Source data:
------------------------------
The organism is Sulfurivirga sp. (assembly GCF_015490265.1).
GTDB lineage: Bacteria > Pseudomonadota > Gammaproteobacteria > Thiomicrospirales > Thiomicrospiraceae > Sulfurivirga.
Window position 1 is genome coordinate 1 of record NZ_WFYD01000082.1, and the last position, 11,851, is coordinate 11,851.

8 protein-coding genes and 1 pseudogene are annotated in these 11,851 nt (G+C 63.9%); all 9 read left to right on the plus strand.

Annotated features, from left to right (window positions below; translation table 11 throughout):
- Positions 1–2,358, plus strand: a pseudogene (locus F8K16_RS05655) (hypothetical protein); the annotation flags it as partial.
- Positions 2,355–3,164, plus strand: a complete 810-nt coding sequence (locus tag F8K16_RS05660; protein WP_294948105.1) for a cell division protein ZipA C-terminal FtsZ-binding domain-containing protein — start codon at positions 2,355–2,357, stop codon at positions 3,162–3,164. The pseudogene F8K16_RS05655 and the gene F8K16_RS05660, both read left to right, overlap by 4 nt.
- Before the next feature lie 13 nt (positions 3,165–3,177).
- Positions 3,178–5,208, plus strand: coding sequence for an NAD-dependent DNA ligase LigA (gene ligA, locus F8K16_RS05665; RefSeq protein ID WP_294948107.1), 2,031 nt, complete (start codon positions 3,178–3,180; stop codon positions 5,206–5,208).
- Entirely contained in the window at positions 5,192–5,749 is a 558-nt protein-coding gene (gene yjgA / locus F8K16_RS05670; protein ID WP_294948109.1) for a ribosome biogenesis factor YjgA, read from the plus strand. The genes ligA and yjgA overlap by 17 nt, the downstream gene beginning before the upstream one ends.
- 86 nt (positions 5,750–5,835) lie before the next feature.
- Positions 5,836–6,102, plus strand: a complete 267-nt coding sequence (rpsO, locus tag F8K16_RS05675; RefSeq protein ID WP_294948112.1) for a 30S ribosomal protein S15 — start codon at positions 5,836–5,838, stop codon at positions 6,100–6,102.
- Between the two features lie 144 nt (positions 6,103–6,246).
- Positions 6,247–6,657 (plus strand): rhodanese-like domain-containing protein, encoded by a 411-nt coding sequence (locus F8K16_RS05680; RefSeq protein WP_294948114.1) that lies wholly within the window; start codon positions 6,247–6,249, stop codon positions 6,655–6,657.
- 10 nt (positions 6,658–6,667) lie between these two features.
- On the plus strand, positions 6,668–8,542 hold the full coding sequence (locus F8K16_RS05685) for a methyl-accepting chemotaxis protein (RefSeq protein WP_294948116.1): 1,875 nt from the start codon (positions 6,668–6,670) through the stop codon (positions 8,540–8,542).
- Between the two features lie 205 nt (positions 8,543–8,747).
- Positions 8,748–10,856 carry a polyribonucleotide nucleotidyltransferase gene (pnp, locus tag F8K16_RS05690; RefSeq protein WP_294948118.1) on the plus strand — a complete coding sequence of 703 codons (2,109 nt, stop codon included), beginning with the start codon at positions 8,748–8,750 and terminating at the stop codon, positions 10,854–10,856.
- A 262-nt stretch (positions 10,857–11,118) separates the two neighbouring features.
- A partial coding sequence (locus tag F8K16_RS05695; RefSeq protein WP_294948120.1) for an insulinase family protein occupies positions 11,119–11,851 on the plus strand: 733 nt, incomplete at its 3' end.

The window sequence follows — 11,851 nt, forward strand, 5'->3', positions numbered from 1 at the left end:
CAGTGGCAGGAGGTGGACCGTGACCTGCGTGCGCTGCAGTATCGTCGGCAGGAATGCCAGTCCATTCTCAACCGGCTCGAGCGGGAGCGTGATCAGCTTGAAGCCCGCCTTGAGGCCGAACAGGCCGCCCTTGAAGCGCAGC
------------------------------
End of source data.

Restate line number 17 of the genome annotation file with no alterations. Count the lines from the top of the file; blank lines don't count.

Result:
- Between the two features lie 205 nt (positions 8,543–8,747).